By Jocelyn Martinez
After years of planning and working on the City Commons area of the West Palm Beach Waterfront, a lot of hard work is about to pay off.
“This project has been part of Mayor Frankel’s vision for downtown as a whole since she came into office in 2003,” said Peter Robbins, public information officer for the City of West Palm Beach.
Now all that is left is to get the project completed. The area should be finished by Feb. 20.
The $30 million project will consist of a visitor’s center, tree-shaded walkways, a pavilion, piers and a beach at the sea wall. The city expects the new area to transform the waterfront at Flagler Drive and Clematis Street into a new and improved area of public space.
Mayor Lois Frankel is very excited about the project.
“This is an exciting event and a significant part of our commitment to enliven our downtown, embrace our waterfront and bring people to West Palm Beach,” Frankel said.
According to Frankel, she sees this waterfront as a way to attract people and tourists downtown so they can enjoy the businesses already there, as well as the new and coming attractions.
“This project is about transformation,” Robbins said. “It’ll give everyone a completely different view of downtown.”
In place of the old library, the area will be an open, green area with fountains and seats for people to enjoy. It will also be a place for entertainment and concerts.
Three docks are already open to the public.
“These new docks will be enjoyed by boaters and pedestrians alike,” Frankel said.
Dock usage is free, including for boaters. Although rafts are not allowed on the docks, commercial vessels may dock with a city-issued permit. Docks are open
seven days a week from 5 a.m. to midnight.
Boaters are required to register their vessels with the dock supervisor and each dock has a maximum capacity.
“I love the docks. They are convenient and a smart idea,” said local resident Chris Pastorick, a PBA alumni from the class of 2009. “They’re good for visiting during the day and should bring in more business for the restaurants because a lot of other dockside locations around here benefit greatly from boaters but West Palm Beach has had nothing to offer them like PGA, Jupiter or Boynton Beach.”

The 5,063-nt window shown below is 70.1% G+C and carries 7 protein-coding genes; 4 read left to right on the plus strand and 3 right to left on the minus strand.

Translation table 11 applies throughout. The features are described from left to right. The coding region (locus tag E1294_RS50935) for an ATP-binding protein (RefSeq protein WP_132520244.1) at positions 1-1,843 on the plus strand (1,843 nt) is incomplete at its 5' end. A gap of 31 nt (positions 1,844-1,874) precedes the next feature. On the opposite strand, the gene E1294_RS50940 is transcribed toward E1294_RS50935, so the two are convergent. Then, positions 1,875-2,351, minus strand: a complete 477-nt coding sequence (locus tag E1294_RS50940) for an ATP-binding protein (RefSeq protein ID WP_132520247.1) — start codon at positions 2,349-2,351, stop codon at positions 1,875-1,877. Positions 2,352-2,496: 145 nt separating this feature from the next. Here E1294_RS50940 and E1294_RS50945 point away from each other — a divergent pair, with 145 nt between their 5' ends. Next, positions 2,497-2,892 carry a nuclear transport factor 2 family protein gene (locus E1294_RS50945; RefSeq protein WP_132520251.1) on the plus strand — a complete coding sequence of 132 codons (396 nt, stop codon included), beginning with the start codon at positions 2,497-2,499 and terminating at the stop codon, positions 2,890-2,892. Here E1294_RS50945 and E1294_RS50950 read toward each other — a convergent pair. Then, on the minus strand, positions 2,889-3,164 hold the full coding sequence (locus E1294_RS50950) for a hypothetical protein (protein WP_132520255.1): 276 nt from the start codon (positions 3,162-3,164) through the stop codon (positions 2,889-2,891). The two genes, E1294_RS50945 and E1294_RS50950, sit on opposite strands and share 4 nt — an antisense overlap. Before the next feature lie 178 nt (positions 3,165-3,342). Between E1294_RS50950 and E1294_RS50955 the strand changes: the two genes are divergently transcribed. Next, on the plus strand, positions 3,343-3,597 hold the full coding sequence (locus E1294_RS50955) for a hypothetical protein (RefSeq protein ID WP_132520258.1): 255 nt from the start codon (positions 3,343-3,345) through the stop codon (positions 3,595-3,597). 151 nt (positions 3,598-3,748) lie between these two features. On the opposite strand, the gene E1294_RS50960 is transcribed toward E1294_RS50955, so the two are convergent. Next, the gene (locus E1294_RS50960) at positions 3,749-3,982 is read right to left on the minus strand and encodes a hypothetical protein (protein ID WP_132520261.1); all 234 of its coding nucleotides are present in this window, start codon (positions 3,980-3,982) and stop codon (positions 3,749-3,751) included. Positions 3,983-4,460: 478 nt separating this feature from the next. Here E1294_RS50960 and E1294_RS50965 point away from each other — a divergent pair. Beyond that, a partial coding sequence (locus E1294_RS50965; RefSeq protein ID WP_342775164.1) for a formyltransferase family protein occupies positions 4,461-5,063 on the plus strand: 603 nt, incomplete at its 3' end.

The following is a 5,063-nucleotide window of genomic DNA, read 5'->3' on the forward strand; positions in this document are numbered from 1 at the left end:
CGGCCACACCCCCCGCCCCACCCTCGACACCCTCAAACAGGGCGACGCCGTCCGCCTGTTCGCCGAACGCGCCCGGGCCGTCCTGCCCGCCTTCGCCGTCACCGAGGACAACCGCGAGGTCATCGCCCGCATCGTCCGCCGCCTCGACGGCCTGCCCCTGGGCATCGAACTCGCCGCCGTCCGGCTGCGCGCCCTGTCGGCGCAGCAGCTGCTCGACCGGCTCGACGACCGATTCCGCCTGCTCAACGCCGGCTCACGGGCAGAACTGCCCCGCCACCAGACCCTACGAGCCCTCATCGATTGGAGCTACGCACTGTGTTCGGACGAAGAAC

The docks are a key component of West Palm’s downtown waterfront revitalization project. The plan is to beautify and re-energize the entire downtown waterfront, from Banyan Boulevard to Lakeview Avenue. Completion of the revitalization is expected in December.
“They should make weekend dock hours later for boaters who want to take their boats downtown then and go out,” Pastorick commented.
Some worry that the construction on Flagler Drive is hindering some businesses downtown.
Bradley’s waitress Jessica Wieder, a PBA senior, said, “It took the view away from Bradley’s and the construction is taking too long. It is also taking business away from Bradley’s because people do not want to drive completely around just to get there.”
Businesses on Clematis are suffering from the months of detours and barricades, but once the project is completed a great increase is expected in the local economy, especially with the docks.
“The docks are convenient for boaters and will bring in more people downtown,” said PBA sophomore Lauren Mareri.
“It’ll be a completely different view of downtown,” Robbins said.
An opening party is set for February. The city hope the face lift will benefit downtown businesses.
“I am excited to see this project completed already,” said PBA junior Natasha Da Silva. “I believe it will make downtown look so much better and bring more people to our city.”